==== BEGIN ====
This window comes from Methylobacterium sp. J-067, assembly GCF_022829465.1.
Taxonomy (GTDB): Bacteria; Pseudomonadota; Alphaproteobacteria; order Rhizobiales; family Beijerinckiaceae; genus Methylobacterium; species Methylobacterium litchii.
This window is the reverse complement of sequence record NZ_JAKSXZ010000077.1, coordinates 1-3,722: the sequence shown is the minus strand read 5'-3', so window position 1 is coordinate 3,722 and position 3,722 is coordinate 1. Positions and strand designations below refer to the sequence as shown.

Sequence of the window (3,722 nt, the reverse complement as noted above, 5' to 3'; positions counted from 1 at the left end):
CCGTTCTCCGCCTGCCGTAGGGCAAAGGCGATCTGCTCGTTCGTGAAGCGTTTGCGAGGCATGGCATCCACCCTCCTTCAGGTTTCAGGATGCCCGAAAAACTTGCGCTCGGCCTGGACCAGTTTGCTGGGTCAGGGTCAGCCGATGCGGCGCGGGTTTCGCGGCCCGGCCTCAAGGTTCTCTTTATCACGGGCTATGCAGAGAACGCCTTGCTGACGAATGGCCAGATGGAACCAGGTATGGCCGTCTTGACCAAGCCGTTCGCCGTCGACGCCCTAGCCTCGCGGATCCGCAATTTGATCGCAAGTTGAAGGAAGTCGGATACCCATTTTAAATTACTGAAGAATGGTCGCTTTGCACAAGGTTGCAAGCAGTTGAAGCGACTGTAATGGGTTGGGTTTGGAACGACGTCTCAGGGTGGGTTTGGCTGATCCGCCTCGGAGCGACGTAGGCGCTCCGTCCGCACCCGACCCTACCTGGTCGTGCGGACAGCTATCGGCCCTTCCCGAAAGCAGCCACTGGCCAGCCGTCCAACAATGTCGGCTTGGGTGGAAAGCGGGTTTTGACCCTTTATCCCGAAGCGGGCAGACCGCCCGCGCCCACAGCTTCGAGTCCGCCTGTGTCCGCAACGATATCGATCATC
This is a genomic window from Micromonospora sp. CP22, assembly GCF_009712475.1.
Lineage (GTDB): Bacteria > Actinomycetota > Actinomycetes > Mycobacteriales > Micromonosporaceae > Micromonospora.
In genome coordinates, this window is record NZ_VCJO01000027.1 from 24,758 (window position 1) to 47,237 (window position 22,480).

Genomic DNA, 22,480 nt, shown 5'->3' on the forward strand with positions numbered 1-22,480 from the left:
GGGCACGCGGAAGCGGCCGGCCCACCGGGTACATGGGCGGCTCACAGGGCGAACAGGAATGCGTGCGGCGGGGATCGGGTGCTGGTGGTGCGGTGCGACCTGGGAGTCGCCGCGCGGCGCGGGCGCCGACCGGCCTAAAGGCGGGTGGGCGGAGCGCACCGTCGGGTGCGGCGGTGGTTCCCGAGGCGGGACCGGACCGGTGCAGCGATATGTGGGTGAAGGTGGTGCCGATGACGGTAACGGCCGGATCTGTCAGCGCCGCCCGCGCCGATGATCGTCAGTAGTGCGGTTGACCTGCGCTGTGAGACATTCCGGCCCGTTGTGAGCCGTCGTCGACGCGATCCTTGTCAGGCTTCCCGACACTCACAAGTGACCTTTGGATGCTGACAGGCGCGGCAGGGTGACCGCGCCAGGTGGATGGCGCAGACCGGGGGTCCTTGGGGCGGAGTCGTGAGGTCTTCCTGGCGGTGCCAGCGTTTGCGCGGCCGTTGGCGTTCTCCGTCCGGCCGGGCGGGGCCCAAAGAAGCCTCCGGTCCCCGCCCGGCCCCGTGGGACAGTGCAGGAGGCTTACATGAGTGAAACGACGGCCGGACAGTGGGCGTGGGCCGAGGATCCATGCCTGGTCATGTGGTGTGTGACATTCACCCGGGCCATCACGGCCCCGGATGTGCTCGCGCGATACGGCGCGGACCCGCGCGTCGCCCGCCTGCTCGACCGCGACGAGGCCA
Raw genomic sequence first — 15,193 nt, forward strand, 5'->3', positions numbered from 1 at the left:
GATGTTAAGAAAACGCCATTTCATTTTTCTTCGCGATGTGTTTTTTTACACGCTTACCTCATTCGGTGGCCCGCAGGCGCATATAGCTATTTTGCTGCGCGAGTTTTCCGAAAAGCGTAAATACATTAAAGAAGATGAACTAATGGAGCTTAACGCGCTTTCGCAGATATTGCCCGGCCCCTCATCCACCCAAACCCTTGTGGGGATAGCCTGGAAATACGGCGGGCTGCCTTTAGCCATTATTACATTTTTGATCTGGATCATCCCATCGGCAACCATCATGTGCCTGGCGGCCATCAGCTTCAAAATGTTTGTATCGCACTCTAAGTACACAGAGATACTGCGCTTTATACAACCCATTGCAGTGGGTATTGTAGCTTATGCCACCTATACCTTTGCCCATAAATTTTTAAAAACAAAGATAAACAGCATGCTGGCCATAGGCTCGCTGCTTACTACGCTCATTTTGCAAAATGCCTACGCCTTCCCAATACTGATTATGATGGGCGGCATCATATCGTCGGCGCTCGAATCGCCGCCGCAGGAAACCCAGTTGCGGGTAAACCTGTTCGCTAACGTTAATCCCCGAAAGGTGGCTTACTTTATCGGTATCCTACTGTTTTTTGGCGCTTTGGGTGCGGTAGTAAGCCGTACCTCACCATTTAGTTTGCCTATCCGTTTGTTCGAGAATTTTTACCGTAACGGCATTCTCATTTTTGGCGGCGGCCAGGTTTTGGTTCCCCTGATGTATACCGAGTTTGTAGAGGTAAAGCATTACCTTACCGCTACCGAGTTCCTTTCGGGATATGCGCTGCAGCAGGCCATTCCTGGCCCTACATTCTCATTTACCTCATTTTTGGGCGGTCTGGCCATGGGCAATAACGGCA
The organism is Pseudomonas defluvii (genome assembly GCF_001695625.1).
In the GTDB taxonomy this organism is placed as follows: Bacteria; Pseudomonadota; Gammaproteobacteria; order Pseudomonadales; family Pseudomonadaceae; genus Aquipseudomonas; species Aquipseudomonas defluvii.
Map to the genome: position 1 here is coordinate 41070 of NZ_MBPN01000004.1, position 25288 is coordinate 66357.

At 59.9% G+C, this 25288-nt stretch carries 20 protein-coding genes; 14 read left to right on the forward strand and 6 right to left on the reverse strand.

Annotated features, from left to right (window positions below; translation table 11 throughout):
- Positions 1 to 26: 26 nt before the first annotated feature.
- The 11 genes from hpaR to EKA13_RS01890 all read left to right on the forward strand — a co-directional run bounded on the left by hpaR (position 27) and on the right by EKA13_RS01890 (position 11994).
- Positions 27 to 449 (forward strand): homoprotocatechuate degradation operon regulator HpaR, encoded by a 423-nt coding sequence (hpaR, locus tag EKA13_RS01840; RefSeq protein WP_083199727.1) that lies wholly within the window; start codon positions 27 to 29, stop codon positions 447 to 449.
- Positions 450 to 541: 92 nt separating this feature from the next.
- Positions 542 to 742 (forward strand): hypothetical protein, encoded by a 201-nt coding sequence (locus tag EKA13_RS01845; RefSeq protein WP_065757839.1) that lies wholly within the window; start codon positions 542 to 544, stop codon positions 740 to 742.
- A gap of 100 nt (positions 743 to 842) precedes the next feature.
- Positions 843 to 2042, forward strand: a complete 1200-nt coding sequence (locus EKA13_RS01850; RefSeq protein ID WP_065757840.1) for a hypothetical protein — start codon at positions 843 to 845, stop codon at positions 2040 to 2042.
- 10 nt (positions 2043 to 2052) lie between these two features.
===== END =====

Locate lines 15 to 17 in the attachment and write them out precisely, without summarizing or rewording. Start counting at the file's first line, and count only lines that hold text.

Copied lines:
Map to the genome: position 1 here is coordinate 41070 of NZ_MBPN01000004.1, position 25288 is coordinate 66357.

At 59.9% G+C, this 25288-nt stretch carries 20 protein-coding genes; 14 read left to right on the forward strand and 6 right to left on the reverse strand.

Annotated features, from left to right (window positions below; translation table 11 throughout):